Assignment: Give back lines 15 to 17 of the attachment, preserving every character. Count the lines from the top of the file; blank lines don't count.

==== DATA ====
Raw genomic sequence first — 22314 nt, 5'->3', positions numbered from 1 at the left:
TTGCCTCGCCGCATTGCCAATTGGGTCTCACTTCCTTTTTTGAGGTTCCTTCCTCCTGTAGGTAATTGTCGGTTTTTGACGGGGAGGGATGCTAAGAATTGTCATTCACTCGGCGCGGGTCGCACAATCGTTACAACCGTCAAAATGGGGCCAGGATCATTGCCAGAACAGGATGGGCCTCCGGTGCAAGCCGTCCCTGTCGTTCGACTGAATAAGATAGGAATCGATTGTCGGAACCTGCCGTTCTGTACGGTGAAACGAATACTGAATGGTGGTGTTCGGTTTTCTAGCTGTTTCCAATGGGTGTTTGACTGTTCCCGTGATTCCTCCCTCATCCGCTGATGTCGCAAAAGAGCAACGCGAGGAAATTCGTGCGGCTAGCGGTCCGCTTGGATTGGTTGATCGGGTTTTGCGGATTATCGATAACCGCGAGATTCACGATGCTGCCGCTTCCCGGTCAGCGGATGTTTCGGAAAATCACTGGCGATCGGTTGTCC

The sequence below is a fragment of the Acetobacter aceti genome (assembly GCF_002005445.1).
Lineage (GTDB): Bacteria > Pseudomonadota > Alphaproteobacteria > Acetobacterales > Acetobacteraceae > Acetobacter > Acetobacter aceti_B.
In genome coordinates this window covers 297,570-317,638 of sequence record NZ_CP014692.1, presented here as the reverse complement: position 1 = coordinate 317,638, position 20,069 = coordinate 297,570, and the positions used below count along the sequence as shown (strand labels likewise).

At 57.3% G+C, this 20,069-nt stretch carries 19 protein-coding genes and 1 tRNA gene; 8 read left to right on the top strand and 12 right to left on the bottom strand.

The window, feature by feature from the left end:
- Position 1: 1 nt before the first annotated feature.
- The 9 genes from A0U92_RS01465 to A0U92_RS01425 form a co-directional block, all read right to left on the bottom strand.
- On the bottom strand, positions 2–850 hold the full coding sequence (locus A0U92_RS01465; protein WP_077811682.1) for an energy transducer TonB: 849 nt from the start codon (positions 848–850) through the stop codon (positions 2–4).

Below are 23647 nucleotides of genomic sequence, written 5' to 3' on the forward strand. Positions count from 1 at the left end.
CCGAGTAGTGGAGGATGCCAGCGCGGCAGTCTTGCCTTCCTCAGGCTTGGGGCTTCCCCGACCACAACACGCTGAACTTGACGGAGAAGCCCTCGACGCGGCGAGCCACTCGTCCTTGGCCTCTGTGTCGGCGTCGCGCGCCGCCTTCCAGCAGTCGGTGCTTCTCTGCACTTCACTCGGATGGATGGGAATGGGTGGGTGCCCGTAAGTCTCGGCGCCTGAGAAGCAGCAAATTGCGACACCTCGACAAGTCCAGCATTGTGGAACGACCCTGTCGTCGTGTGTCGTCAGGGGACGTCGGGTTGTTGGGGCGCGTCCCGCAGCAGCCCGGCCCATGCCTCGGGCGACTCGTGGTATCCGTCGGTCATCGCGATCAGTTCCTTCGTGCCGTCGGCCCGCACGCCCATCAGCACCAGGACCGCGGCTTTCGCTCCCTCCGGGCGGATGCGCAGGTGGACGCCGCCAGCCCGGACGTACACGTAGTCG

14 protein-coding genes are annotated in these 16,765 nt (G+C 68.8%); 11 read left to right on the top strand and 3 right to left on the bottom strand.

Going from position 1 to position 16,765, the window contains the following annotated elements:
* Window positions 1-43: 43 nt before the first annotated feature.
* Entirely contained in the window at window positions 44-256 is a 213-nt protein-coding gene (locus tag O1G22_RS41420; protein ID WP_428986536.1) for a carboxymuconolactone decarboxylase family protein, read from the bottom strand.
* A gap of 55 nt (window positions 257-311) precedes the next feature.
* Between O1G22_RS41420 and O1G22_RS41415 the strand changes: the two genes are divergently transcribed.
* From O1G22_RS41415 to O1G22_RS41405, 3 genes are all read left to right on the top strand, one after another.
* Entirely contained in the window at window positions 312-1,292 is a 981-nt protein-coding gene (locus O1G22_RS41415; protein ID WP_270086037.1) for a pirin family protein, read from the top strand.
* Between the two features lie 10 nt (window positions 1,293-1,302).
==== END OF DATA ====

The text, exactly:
* Window positions 1-43: 43 nt before the first annotated feature.
* Entirely contained in the window at window positions 44-256 is a 213-nt protein-coding gene (locus tag O1G22_RS41420; protein ID WP_428986536.1) for a carboxymuconolactone decarboxylase family protein, read from the bottom strand.
* A gap of 55 nt (window positions 257-311) precedes the next feature.